Last Friday, Inmarsat’s I-4 satellite was successfully sent into space from Cape Canaveral, FL on board an Atlas V rocket.
The size of a
The satellite will now undergo a complex series of post-launch tests and manoeuvres before being fully deployed in geostationary orbit, 36,000km above the
The main body of the new satellite was constructed in
The other main elements of the spacecraft – the antenna, the solar arrays and the 9m reflector – were manufactured in Canada, Germany, and the USA and transported to the EADS Astrium facility in Toulouse, France, for integration with the bus and payload.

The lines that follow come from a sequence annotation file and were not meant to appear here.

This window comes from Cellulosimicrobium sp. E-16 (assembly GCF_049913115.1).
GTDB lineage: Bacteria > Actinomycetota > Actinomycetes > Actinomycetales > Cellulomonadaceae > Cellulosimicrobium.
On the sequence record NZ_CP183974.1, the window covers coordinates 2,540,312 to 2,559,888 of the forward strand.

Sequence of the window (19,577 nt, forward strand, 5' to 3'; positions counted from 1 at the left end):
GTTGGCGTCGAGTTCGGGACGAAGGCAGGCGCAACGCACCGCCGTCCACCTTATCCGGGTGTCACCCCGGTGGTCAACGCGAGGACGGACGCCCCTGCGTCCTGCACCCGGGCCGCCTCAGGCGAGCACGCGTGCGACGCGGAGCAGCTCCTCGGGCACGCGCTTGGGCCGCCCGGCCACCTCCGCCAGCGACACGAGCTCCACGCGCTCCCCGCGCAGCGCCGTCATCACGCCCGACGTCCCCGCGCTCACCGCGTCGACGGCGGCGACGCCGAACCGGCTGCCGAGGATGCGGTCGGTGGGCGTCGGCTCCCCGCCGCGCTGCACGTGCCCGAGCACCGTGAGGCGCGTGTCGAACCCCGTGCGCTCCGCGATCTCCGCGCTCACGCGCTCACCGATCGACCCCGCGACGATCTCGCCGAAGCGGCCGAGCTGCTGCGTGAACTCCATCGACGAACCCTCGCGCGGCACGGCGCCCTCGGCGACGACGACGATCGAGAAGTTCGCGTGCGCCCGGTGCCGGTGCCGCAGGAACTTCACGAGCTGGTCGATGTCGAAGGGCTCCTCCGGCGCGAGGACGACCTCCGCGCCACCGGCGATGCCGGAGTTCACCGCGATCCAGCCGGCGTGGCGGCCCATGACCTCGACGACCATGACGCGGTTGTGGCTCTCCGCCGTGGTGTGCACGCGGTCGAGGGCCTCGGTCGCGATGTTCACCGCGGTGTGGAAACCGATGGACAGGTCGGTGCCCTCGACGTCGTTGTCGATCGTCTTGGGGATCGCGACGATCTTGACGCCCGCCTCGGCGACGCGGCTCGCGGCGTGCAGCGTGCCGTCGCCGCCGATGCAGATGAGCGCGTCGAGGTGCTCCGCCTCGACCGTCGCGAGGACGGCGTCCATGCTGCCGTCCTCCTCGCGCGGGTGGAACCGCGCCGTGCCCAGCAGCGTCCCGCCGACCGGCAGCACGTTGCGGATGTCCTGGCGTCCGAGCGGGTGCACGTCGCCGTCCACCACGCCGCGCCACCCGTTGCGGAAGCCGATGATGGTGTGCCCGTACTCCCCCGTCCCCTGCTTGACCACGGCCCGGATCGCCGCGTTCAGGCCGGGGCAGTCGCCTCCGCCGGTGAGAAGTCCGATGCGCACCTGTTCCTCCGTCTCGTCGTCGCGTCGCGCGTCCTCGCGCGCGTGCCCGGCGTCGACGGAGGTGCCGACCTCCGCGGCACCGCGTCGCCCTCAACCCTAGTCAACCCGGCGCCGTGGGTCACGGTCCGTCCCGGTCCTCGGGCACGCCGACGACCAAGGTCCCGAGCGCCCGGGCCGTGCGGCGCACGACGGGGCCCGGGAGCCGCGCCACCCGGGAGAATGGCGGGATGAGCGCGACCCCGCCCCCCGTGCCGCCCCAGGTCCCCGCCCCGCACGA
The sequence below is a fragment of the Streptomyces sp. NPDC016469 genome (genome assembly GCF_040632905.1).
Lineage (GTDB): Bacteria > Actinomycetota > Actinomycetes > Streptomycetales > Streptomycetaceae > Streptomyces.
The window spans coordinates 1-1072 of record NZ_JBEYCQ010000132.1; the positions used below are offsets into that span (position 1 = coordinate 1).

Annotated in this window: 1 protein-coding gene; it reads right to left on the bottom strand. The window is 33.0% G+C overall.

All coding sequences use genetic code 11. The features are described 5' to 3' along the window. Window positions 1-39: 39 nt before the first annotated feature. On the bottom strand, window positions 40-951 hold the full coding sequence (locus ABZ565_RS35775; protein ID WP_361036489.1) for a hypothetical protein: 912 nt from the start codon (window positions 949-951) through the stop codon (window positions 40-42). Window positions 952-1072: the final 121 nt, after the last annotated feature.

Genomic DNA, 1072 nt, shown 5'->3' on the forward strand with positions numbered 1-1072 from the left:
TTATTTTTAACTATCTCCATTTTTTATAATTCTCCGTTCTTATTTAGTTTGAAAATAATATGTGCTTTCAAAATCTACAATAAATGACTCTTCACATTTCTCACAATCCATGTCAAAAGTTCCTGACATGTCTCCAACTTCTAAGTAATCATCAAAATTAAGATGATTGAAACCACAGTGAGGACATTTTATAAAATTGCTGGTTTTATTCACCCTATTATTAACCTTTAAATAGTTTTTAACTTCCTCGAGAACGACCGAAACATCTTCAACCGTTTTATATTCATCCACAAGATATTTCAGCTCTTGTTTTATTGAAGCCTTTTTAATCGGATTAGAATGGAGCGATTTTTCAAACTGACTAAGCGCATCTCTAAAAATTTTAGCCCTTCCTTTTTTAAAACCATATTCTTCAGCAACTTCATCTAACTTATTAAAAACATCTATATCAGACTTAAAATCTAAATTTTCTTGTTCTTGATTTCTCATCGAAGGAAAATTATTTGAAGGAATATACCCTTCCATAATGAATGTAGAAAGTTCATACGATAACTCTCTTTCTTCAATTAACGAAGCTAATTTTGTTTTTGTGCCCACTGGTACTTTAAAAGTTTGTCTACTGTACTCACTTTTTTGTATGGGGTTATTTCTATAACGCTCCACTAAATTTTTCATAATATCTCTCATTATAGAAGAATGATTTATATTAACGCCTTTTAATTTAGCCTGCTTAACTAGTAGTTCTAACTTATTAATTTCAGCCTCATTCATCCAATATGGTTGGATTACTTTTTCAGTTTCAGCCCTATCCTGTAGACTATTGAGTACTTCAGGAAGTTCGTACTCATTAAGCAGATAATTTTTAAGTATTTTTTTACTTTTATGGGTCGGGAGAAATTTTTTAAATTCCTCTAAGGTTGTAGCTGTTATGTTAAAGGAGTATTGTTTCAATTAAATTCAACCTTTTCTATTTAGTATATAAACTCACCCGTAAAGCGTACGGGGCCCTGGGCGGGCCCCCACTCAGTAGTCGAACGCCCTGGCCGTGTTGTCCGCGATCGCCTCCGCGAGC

Inmarsat currently intends to launch a second I-4 satellite in the third quarter of 2005, which will be located over the Atlantic Ocean at 53 degrees west and provide service for the Americas. The two I-4 satellites will then cover 85% of the world’s land mass.
When the two satellites are fully operational, currently expected in the fourth quarter of 2005, Inmarsat intends to launch its new Broadband Global Area Network (BGAN) service. BGAN is an IP and circuit-switched service that will offer voice telephony and a range of high-bandwidth services, including Internet access, videoconferencing, LAN and other services, at speeds of up to 432kbit/sec.